Q: What is the closest thing you have to a famous relative?

Sen. James Inhofe (R-Okla.): “I had an adopted relative when I was an itty bitty kid. It was Ronald Reagan. My dad was a claims adjuster and he was a broadcaster at [the same radio station]. They became such good friends. He’d bring him home and I thought he was my uncle.”

Sen. Jay Rockefeller (D-W.Va.): “I guess that would be my great-grandfather; John D. Nelson was my uncle.”

Sen. Larry Craig (R-Idaho): “Robert E. Lee. Through my mother-in-law’s side of the family. They go right back to the Lees.”

Rep. Virginia Foxx (R-N.C.): “There’s a baseball player named Jimmie Foxx. I wear these X earrings because of that. I’d love to be related to him, but I’m not related to him.”

Sen. Gordon Smith (R-Ore.): “Mo Udall was my cousin. My granddad, Jesse Addison Udall, was the chief justice of the Arizona Supreme Court.”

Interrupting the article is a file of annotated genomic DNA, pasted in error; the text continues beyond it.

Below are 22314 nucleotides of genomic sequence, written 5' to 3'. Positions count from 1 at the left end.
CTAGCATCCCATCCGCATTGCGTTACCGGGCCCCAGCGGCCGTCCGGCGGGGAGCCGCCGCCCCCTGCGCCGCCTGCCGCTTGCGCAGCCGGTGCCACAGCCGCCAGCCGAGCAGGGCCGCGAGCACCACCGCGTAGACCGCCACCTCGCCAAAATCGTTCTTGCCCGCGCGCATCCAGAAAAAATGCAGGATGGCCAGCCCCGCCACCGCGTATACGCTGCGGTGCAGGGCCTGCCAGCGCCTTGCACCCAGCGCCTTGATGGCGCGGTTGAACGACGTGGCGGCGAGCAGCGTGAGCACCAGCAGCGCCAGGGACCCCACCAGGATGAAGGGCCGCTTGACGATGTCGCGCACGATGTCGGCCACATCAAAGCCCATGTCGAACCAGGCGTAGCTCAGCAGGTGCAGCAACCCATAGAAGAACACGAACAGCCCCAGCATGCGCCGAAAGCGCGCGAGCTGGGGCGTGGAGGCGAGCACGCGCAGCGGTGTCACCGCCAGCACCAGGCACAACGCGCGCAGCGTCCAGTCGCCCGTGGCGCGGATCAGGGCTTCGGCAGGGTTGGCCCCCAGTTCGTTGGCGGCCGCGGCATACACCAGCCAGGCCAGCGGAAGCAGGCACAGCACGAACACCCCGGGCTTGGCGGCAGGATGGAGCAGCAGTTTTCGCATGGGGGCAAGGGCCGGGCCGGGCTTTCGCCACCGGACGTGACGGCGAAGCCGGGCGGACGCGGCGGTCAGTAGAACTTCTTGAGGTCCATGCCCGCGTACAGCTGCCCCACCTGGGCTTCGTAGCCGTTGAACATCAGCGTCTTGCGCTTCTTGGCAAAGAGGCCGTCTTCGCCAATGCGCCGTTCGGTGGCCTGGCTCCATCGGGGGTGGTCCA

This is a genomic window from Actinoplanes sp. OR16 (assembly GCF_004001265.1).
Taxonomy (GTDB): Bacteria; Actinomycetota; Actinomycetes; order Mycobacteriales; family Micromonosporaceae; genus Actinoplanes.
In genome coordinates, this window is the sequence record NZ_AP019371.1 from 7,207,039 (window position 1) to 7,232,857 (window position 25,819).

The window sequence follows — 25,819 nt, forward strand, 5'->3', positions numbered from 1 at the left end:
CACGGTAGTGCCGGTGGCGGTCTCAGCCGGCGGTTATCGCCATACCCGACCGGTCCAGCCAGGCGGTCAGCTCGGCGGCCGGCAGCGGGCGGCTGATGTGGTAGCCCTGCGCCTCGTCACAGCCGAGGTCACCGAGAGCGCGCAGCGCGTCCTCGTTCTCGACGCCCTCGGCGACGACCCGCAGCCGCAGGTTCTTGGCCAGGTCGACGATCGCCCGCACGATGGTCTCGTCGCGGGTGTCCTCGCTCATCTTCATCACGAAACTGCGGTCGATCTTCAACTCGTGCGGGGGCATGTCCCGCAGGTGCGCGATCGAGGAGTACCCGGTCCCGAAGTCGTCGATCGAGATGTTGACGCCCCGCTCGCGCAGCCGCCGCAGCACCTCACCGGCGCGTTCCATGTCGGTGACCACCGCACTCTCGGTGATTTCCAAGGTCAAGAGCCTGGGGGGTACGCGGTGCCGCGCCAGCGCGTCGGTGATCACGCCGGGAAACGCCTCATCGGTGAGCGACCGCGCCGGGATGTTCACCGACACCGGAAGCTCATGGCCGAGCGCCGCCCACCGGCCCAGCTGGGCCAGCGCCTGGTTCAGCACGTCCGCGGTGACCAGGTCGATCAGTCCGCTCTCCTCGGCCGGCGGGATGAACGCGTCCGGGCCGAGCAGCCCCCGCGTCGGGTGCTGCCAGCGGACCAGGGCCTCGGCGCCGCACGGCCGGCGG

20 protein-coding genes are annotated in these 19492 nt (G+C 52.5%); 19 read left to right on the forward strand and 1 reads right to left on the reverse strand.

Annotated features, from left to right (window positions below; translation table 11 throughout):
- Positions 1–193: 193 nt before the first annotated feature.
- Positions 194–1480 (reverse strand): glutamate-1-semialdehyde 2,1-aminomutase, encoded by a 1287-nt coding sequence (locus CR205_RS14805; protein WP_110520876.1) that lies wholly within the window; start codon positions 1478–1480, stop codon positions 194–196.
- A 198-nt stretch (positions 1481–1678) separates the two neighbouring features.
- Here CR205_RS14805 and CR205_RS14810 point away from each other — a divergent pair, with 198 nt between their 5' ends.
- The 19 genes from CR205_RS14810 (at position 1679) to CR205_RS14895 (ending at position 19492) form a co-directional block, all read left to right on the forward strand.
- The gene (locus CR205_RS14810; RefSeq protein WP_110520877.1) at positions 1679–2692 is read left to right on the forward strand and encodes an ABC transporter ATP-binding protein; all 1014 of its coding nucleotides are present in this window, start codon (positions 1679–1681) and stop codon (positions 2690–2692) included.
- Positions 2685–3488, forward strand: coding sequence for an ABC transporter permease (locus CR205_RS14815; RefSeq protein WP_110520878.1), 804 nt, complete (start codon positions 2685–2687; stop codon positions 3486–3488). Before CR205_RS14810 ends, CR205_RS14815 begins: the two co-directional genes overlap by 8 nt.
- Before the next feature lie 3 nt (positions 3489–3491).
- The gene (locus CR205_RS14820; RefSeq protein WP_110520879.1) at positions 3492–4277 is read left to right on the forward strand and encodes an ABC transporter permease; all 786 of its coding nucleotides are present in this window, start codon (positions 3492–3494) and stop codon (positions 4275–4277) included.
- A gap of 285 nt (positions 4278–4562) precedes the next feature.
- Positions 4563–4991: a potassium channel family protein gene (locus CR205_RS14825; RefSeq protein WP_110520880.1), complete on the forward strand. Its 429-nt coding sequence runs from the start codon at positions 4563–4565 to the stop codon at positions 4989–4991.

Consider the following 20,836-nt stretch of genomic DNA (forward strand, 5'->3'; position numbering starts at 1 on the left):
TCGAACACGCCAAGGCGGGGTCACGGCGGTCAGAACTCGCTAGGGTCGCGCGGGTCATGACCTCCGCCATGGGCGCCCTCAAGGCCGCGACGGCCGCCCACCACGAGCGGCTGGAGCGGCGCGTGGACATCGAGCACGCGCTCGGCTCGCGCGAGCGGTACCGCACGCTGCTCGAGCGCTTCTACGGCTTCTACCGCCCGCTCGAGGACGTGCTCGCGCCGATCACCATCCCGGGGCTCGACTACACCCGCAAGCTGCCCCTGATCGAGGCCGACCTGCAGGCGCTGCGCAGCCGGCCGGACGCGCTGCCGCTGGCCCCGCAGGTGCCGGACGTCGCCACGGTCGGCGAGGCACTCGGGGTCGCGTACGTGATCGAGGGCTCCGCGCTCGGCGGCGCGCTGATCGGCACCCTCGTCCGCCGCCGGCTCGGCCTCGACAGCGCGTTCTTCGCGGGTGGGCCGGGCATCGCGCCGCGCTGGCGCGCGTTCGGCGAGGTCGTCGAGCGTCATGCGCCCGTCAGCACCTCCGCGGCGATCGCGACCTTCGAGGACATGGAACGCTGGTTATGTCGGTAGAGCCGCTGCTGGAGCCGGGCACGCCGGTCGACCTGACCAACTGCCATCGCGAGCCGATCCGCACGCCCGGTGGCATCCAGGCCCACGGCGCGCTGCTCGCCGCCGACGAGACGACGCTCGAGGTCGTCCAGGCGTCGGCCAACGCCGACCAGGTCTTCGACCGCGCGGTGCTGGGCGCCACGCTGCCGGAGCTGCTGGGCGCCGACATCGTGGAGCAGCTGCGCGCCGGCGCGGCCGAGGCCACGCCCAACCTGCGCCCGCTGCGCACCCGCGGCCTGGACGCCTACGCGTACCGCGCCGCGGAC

Rep. Ralph Hall (R-Texas): “Just tell ’em we’re not famous, we’re ordinary. I think my folks said they were related to Winfried Scott [a war general].”

Sen. John Warner (R-Va.): “My mother’s great-great-grandfather, a Scotsman, built Balmoral Castle. His name was James Stewart — it’s about as Scottish as you get.”

Sen. Bernie Sanders (I-Vt.): “Sorry, it’s a family of non-famous people.”

Sen. Richard Shelby (R-Ala.): “One of my distant cousins was the first and fourth governor of Kentucky. Isaac Shelby was a colonel in the Revolutionary War and helped win the battle of King’s Mountain. I don’t know how you define famous, but he’s in the history books.”